I can illustrate that by stating that this argument could not have been advanced if for instance the Board had fixed the figure of Rs. 699-8-0, it would have appeared to be their own figure which they fix but eight annas below the ceiling that the Government had suggested. Therefore merely because the figure of Rs. 700/- is fixed it does not to my mind indicate that the dictation of the Government had been swallowed and the Board were merely carrying out administratively the orders of the Government.
7. Apart from arguing this point very strenuously it was contended and with some emphasis on behalf of the plaintiff that the discretion vested in the Board has not been exercised at ail and inasmuch as that discretion has not been exercised or not properly exercised, the resolution of the Board is bad and should be set aside as invalid.
Now it must be remembered that the Board does exercise very wide discretion under the Rules & under the constitution of the Association, but this discretion is not an untrammelled discretion. It is a discretion that has got to be exercised within the ambit of certain statutory rules and By-Laws and the test to my mind is whether acting within those statutory rules and By-Laws there has been a valid exercise of this discretion or whether this discretion was so crippled by the directive of the Government that there was no room for any exercise of the discretion vested in them.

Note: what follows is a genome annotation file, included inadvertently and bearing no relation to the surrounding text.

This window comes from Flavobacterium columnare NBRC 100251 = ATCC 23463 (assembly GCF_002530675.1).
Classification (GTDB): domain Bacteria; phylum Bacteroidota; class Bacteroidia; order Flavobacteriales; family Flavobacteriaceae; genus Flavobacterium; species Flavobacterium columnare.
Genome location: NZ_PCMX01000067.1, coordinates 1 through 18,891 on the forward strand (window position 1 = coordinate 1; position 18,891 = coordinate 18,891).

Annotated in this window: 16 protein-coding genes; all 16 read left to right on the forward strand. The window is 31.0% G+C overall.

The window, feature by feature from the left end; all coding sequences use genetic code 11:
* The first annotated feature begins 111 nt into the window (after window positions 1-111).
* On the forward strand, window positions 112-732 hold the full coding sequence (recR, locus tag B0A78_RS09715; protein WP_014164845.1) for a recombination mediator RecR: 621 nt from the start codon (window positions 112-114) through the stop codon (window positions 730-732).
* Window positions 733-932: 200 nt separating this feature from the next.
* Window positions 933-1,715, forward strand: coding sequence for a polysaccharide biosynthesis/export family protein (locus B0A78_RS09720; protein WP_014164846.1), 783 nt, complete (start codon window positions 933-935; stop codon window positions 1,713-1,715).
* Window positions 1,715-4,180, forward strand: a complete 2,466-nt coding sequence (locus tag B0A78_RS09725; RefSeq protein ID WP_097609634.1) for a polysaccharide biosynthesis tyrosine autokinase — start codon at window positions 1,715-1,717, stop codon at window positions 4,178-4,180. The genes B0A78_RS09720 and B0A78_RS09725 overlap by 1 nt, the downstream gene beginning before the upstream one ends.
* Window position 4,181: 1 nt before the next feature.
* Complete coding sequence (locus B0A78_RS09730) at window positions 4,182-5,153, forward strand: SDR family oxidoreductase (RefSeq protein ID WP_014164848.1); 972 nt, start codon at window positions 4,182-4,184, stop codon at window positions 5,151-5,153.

For this purpose the argument is two-fold and I shall disclose the other part of it after I have disclosed the first part which I shall set out here. The true position as regards the exercise of this discretion can only be possible after referring to the Forward Contracts (Regulation) Act and to the By-Laws of the Association.
Under the forward Contracts (Regulation) Act 1952, the Act is enacted for the regulation of certain matters relating to forward contracts, the prohibition or option in goods etc. and Section 4 deals with functions of the Commission namely the Forward Contracts Markets Commission and under Sub-section (b) the function of this Commission is to keep forward markets under observation and to draw the attention of the Central Government or of any other prescribed authority to any development taking place in, or in relation to such markets which, in the opinion of the Commission, is of sufficient importance to deserve the attention of the Central Government and to make recommendations thereon.